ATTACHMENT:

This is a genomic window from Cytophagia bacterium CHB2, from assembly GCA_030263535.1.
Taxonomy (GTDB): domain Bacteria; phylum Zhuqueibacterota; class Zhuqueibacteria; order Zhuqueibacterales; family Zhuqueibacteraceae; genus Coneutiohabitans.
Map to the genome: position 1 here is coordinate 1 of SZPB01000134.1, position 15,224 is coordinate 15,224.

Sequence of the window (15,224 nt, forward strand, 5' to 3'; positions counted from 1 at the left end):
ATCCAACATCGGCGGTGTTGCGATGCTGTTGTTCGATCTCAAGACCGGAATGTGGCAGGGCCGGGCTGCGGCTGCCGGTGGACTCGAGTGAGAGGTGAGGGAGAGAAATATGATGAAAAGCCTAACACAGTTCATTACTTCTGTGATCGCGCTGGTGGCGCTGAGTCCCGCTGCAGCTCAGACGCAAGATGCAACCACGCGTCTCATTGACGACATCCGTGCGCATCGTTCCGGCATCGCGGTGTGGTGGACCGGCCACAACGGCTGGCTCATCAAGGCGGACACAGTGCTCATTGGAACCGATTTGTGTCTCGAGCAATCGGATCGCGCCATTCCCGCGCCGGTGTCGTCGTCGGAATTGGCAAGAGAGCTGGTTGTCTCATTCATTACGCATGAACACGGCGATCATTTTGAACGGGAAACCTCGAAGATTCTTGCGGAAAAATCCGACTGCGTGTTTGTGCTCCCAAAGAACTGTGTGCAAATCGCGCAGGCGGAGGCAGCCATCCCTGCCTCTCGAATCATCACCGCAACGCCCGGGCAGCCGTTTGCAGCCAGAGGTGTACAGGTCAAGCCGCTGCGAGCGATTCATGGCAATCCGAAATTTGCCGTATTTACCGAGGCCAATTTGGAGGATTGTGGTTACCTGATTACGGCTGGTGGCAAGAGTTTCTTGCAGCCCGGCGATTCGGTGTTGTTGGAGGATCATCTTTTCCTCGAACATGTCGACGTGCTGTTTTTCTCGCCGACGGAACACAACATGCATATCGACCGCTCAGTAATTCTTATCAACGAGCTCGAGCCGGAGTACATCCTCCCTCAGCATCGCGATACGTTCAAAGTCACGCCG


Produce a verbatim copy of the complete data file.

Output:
This is a genomic window from Cytophagia bacterium CHB2, from assembly GCA_030263535.1.
Taxonomy (GTDB): domain Bacteria; phylum Zhuqueibacterota; class Zhuqueibacteria; order Zhuqueibacterales; family Zhuqueibacteraceae; genus Coneutiohabitans.
Map to the genome: position 1 here is coordinate 1 of SZPB01000134.1, position 15,224 is coordinate 15,224.

Sequence of the window (15,224 nt, forward strand, 5' to 3'; positions counted from 1 at the left end):
ATCCAACATCGGCGGTGTTGCGATGCTGTTGTTCGATCTCAAGACCGGAATGTGGCAGGGCCGGGCTGCGGCTGCCGGTGGACTCGAGTGAGAGGTGAGGGAGAGAAATATGATGAAAAGCCTAACACAGTTCATTACTTCTGTGATCGCGCTGGTGGCGCTGAGTCCCGCTGCAGCTCAGACGCAAGATGCAACCACGCGTCTCATTGACGACATCCGTGCGCATCGTTCCGGCATCGCGGTGTGGTGGACCGGCCACAACGGCTGGCTCATCAAGGCGGACACAGTGCTCATTGGAACCGATTTGTGTCTCGAGCAATCGGATCGCGCCATTCCCGCGCCGGTGTCGTCGTCGGAATTGGCAAGAGAGCTGGTTGTCTCATTCATTACGCATGAACACGGCGATCATTTTGAACGGGAAACCTCGAAGATTCTTGCGGAAAAATCCGACTGCGTGTTTGTGCTCCCAAAGAACTGTGTGCAAATCGCGCAGGCGGAGGCAGCCATCCCTGCCTCTCGAATCATCACCGCAACGCCCGGGCAGCCGTTTGCAGCCAGAGGTGTACAGGTCAAGCCGCTGCGAGCGATTCATGGCAATCCGAAATTTGCCGTATTTACCGAGGCCAATTTGGAGGATTGTGGTTACCTGATTACGGCTGGTGGCAAGAGTTTCTTGCAGCCCGGCGATTCGGTGTTGTTGGAGGATCATCTTTTCCTCGAACATGTCGACGTGCTGTTTTTCTCGCCGACGGAACACAACATGCATATCGACCGCTCAGTAATTCTTATCAACGAGCTCGAGCCGGAGTACATCCTCCCTCAGCATCGCGATACGTTCAAAGTCACGCCG